Posted by Whitespark
[Estimated read time: 6 minutes]
Citation consistency got you down? It’s one of the most important local search ranking factors, but it can be an overwhelming task to find inconsistencies, and it’s often easy to create accidental duplicate listings. In today’s guest Whiteboard Friday, Darren Shaw, founder of Whitespark and recent speaker at MozCon Local, outlines a foolproof way to discover all your NAP variations to prepare for proper citation building.
Hey there, Moz fans, I’m Darren Shaw from Whitespark, and I’m here today to talk to you about why you need to find all of your NAP variations before building local citations. It’s an important topic to cover because citation consistency is one of the most important local search ranking factors. In last year’s local search ranking factor study, it was ranked the number two most important factor, second only to just actually having a business in the city you’re trying to rank.
Before I get into it, I want to cover a couple of definitions really quickly. So NAP stands for name, address, and phone number. A citation is basically a mention of your name, address, and phone number somewhere on the Web. Typically you’re going to see that on sites like YellowPages.com or Yelp.com or Superpages, but you can find them on any kind of sites like blogs, newspaper, whatever. Anywhere your name is mentioned, that’s a citation.
I want to illustrate a mistake we see happening all the time in citation building. I’m going to show you an example here.
Bob is a lawyer.
He wants to figure out how he can rank in the local pack.
So he does a little research. He comes across an article on how to rank in local SEO. He reads about citations and how that can help with his local rankings. The article suggests that he uses the local citation finder to research his competitors and find citation opportunities. So he’s done that. He’s got his list, and he’s off to submit his business to all the various directories.
He goes to YellowBiznass.com, and he’s thinking, well, maybe I already have a listing there.
So he searches for his phone number, doesn’t find anything. He thinks he’s all in the clear so he creates a listing.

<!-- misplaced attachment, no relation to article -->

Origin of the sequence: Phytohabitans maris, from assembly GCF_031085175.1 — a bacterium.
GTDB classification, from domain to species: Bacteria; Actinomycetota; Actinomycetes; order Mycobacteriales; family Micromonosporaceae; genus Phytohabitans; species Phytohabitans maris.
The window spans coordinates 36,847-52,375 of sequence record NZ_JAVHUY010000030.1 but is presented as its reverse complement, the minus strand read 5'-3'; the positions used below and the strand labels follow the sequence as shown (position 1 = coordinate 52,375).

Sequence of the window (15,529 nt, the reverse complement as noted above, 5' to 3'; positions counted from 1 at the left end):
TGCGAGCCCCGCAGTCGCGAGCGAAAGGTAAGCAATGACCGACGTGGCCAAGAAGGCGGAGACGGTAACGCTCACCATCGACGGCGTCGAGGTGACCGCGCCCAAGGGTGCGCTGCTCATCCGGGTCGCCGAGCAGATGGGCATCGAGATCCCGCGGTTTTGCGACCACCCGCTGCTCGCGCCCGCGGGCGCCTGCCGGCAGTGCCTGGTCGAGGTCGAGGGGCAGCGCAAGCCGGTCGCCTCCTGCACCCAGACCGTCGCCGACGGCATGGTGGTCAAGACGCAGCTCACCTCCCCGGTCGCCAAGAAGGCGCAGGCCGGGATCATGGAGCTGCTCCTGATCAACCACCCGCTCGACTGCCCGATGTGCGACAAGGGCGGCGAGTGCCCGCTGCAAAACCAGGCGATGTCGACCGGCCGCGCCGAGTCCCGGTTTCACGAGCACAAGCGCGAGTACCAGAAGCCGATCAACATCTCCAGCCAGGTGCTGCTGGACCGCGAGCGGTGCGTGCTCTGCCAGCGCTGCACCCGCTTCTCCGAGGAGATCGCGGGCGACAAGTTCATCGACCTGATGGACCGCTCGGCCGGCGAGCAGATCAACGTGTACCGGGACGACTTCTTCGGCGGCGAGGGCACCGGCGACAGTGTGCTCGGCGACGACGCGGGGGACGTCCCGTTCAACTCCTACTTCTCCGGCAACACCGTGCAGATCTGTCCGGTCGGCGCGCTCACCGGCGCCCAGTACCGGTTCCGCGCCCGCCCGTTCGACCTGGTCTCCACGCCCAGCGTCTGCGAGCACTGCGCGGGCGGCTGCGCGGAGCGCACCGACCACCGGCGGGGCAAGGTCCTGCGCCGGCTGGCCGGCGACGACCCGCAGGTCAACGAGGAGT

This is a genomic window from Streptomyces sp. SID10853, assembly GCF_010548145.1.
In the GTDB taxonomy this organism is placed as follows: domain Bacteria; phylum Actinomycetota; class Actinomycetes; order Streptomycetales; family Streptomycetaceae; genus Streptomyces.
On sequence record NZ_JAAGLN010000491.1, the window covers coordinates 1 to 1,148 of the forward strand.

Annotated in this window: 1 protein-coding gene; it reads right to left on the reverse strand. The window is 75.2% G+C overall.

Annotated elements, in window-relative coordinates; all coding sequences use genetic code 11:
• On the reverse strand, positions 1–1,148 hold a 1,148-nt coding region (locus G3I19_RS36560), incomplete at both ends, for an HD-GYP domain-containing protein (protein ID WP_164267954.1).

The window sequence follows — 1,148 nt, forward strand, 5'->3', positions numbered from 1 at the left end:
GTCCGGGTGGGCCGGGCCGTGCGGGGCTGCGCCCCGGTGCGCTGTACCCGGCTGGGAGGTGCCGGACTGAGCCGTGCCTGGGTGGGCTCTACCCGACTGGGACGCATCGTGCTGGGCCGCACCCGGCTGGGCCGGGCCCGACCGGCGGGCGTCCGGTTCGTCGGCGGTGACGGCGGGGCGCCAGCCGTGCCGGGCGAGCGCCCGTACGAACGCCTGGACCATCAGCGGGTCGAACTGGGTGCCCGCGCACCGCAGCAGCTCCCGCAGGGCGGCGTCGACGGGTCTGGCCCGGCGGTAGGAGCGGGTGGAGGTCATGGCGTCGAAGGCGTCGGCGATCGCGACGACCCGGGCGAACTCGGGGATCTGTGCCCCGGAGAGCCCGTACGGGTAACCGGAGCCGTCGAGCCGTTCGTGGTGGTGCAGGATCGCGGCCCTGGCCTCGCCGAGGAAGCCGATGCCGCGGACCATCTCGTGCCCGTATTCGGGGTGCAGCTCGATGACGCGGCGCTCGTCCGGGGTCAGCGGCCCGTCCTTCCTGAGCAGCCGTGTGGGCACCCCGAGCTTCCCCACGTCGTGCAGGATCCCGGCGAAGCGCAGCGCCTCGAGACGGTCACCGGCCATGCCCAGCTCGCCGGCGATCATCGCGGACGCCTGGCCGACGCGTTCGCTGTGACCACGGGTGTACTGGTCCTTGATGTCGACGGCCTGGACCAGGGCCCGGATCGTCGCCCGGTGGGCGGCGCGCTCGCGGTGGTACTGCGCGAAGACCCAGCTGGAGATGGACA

This is the mistake he’s made. He didn’t realize, he didn’t think about the fact that he already had a citation because he used to use his old cell number for his business. If he had searched for his cell number, he would have found the old listing on the site. So now he’s created this problem where he’s got an old, incorrect listing on the site, and he’s created a duplicate listing. So he’s created a citation consistency problem, and it’s not really helping him to rank well.
We solve this problem in our Whitespark citation services with this four-step process to find all the different NAP variations.
How to find NAP variations
Step one, we ask the business: Tell us about any previous business names that you’ve had, if you’ve changed your name in the past or if you have a corporate account. How about any addresses? Have you moved locations? Do you have any secondary locations? Do you have your business registered at a corporate address? Phone numbers? Any call tracking numbers, toll-free numbers, cell numbers, any past numbers that you’ve used for the business? This is a great way to start. We get a list of all that stuff.
Next, we’ll go to Moz Local and we run a search for the business name and ZIP. This, because Moz Local queries all the primary data aggregators and a number of other important sites in the local search ecosystem, it tends to surface a lot of NAP variations. So we use this to add to our list.
Third, we’ll go to YellowBot and MerchantCircle. These two sites are interesting because they collect data from a number of different sources, but they don’t do a very good job of merging listings as the data comes in. So we end up with a lot of duplicates on the site. It’s a lot of work to clean up that site, but it’s very helpful for this process.